HL Deb 17 May 1965 vol 266 cc271-3

2.42 p.m.


My Lords, I beg leave to ask the first Question which stands in my name on the Order Paper.

[The Question was as follows:

To ask Her Majesty's Government on what grounds the Minister of Transport decided that the suppression (in order to save a few thousand pounds) of the passenger service on the important Ipswich-Lowestoft-Yarmouth line would not represent a "major closure"; and whether they are aware that such a suppression, besides causing great distress, would be the negation of any sensible regional transport and economic planning.]


My Lords, my right honourable friend has reached no conclusion as to whether this is a major closure to which his consent ought to be refused. All that he has decided is that it would be better in this case to reach a decision when the report of the Transport Users' Consultative Committee is available and when he has made a full examination of all the wider social and economic effects of closure.


My Lords, is it not a fact that last November the Government said that they would not undertake any major closure "before the elaboration" of some wider economic and transport policy, and does he not agree that among the lines scheduled for closure in the Beeching Report the line from Ipswich to Yarmouth is, by any showing, among the most important, so that its closure would represent a major closure?


My Lords, so far as this line is concerned there is an alternative route: Ipswich-Norwich-Lowestoft. Part of it is almost a parallel line. But there is the difficulty that there are a number of sizeable places—Wood-bridge, Saxmundham, Halesworth and Beccles, for example—which are served by the first line but which would not be served by the alternative. In order to get the Record straight, since the noble Lord referred to my right honourable friend's Statement perhaps I may read it. He said: …I mean by a 'major Closure' one which is likely to conflict with regional transport plans. I shall not be able to decide whether a particular passenger closure falls in this category until I have studied it either in advance of publication, under the special procedure announced in my statement or in the normal course after receiving the report of the Transport Users' Consultative Committee on hardship."—[OFFICIAL REPORT, Commons, Vol. 702 (No. 15) Col. 61, November 18, 1964.] I hope that all local interests desirous of making representations will do so to that Committee.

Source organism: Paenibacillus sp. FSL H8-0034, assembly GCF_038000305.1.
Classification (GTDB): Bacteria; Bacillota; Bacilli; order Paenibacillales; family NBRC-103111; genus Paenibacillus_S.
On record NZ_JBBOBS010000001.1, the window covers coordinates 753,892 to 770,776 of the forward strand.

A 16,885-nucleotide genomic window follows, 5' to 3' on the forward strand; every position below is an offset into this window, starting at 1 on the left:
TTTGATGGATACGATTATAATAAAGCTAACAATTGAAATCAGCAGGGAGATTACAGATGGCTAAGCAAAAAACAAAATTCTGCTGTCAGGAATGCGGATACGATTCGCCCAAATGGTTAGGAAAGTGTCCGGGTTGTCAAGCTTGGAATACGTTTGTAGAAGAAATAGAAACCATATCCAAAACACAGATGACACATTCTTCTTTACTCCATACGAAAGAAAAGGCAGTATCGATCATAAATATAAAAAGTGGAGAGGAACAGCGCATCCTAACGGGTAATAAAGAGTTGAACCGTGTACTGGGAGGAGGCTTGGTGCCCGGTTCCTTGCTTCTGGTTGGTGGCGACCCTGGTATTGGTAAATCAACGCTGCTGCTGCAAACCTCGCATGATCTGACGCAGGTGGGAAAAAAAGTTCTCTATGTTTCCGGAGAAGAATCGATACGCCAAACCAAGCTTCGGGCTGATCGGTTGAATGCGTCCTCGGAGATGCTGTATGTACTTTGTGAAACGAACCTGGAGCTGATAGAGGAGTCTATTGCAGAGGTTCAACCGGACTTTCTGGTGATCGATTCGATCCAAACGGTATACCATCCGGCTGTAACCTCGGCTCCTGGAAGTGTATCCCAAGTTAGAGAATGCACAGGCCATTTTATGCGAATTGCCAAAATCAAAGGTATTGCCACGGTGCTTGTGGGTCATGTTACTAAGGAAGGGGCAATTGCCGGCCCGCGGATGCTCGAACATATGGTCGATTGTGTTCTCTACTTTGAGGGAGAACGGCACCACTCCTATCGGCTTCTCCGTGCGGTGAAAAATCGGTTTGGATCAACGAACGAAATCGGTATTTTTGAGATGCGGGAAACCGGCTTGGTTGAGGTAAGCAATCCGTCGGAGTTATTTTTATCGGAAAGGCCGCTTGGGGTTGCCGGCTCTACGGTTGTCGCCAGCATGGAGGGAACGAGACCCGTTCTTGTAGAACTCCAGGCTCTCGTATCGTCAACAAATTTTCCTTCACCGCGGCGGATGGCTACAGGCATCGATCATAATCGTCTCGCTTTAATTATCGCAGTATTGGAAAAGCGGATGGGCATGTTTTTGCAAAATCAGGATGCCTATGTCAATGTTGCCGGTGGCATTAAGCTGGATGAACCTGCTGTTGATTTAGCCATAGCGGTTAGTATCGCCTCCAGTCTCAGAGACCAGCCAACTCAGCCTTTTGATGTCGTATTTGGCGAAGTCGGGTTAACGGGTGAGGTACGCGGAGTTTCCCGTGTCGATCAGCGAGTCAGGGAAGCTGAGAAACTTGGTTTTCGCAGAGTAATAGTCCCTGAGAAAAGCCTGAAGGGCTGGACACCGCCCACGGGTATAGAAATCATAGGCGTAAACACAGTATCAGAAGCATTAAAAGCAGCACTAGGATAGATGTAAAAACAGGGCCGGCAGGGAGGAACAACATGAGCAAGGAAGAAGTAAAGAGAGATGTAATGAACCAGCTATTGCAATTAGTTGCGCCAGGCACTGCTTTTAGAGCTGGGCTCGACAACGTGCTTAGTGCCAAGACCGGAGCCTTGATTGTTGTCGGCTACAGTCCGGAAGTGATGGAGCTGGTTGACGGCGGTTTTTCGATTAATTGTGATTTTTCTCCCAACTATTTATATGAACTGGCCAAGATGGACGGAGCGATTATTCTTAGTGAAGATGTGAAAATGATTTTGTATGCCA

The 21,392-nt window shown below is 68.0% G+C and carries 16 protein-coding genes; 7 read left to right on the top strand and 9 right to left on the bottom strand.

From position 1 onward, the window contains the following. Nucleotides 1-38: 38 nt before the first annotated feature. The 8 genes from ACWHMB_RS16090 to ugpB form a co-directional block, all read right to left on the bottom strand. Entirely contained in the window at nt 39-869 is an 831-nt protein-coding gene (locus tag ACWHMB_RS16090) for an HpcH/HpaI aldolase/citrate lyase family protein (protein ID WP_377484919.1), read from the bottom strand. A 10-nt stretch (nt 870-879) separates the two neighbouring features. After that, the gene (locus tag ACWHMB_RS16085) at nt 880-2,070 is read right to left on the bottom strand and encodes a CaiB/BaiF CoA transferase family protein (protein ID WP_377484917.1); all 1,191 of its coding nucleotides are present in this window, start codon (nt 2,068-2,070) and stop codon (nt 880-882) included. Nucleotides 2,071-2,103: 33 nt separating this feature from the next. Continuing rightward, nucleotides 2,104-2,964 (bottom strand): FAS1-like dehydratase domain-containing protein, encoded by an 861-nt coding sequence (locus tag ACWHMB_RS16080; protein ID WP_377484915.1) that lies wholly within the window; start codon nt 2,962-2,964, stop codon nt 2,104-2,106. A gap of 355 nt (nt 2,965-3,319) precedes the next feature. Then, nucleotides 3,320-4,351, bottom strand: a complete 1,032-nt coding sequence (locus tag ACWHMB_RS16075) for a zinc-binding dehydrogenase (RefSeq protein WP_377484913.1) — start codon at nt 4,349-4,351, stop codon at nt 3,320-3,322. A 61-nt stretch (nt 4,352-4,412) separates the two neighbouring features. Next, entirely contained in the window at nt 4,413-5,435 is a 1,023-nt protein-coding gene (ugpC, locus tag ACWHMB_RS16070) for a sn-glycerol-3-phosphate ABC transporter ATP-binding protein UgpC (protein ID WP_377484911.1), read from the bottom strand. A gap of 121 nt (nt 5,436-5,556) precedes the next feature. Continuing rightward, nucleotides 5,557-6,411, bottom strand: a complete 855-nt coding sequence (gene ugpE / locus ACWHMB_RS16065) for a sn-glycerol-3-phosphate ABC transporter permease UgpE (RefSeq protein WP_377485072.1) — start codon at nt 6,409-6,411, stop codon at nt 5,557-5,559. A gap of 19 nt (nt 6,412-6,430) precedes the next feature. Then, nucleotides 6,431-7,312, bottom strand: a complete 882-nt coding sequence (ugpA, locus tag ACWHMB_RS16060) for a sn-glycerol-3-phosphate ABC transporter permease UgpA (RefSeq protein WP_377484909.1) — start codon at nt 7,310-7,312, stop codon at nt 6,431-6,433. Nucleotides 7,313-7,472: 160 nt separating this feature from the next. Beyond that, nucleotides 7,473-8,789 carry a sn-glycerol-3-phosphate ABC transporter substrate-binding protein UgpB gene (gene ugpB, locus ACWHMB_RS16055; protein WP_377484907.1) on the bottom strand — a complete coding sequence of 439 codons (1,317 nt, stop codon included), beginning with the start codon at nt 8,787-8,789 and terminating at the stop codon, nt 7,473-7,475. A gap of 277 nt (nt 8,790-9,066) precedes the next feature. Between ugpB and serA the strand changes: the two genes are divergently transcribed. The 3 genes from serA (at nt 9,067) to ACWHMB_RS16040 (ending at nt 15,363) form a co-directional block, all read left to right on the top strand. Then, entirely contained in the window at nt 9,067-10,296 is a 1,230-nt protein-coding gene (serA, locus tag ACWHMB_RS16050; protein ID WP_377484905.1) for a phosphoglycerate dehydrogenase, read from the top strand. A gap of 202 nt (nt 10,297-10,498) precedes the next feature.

My Lords, if I might venture further on the second part of my question, is it not a fact that this line serves a district in East Suffolk which will be, so to speak, the hinterland of the large new town planned for Ipswich, which is to have 70,000 inhabitants? Those people are bound to travel backwards and forwards; therefore it is not merely a parallel line, it is an important line in its own right.


My Lords, Ipswich is the start of the line, it is not in the middle of the line, and the development of the South-East Plan will be taken into account when my right honourable friend, in conjunction with other Ministers, comes to a decision.


My Lords, is the Minister aware that the words of my noble friend Lord Gladwyn, "great distress", are likely to prove, in so far as I can judge, a considerable understatement?


Great distress to whom? People living in these rural areas could assist in this matter if only they would use the transport which is provided by the railways.